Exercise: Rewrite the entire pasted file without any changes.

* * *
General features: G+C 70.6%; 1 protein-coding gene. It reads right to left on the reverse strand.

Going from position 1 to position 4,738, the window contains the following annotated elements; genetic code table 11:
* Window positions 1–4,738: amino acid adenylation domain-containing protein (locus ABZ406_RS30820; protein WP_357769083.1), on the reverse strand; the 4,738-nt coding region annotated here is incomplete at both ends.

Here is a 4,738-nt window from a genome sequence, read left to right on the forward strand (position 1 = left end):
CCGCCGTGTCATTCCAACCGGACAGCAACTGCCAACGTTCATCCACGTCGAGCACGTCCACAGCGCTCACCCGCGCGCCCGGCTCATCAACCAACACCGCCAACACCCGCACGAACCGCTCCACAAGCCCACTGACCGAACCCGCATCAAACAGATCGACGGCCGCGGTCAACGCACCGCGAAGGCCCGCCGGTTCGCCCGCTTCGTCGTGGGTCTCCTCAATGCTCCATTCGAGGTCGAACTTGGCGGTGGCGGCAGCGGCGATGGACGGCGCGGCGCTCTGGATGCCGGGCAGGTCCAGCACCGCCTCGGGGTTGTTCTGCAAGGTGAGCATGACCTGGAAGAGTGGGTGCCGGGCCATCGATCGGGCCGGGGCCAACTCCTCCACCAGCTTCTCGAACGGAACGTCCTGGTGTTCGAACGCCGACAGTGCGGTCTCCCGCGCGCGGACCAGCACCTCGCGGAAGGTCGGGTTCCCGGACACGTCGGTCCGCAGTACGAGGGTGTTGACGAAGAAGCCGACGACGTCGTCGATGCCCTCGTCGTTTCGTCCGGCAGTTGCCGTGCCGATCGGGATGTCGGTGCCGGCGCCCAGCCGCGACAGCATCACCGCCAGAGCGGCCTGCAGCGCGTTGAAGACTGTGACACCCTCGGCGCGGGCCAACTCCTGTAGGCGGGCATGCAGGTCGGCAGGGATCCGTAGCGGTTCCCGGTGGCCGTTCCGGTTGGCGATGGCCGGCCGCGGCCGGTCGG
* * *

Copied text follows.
General features: G+C 70.6%; 1 protein-coding gene. It reads right to left on the reverse strand.

Going from position 1 to position 4,738, the window contains the following annotated elements; genetic code table 11:
* Window positions 1–4,738: amino acid adenylation domain-containing protein (locus ABZ406_RS30820; protein WP_357769083.1), on the reverse strand; the 4,738-nt coding region annotated here is incomplete at both ends.

Here is a 4,738-nt window from a genome sequence, read left to right on the forward strand (position 1 = left end):
CCGCCGTGTCATTCCAACCGGACAGCAACTGCCAACGTTCATCCACGTCGAGCACGTCCACAGCGCTCACCCGCGCGCCCGGCTCATCAACCAACACCGCCAACACCCGCACGAACCGCTCCACAAGCCCACTGACCGAACCCGCATCAAACAGATCGACGGCCGCGGTCAACGCACCGCGAAGGCCCGCCGGTTCGCCCGCTTCGTCGTGGGTCTCCTCAATGCTCCATTCGAGGTCGAACTTGGCGGTGGCGGCAGCGGCGATGGACGGCGCGGCGCTCTGGATGCCGGGCAGGTCCAGCACCGCCTCGGGGTTGTTCTGCAAGGTGAGCATGACCTGGAAGAGTGGGTGCCGGGCCATCGATCGGGCCGGGGCCAACTCCTCCACCAGCTTCTCGAACGGAACGTCCTGGTGTTCGAACGCCGACAGTGCGGTCTCCCGCGCGCGGACCAGCACCTCGCGGAAGGTCGGGTTCCCGGACACGTCGGTCCGCAGTACGAGGGTGTTGACGAAGAAGCCGACGACGTCGTCGATGCCCTCGTCGTTTCGTCCGGCAGTTGCCGTGCCGATCGGGATGTCGGTGCCGGCGCCCAGCCGCGACAGCATCACCGCCAGAGCGGCCTGCAGCGCGTTGAAGACTGTGACACCCTCGGCGCGGGCCAACTCCTGTAGGCGGGCATGCAGGTCGGCAGGGATCCGTAGCGGTTCCCGGTGGCCGTTCCGGTTGGCGATGGCCGGCCGCGGCCGGTCGG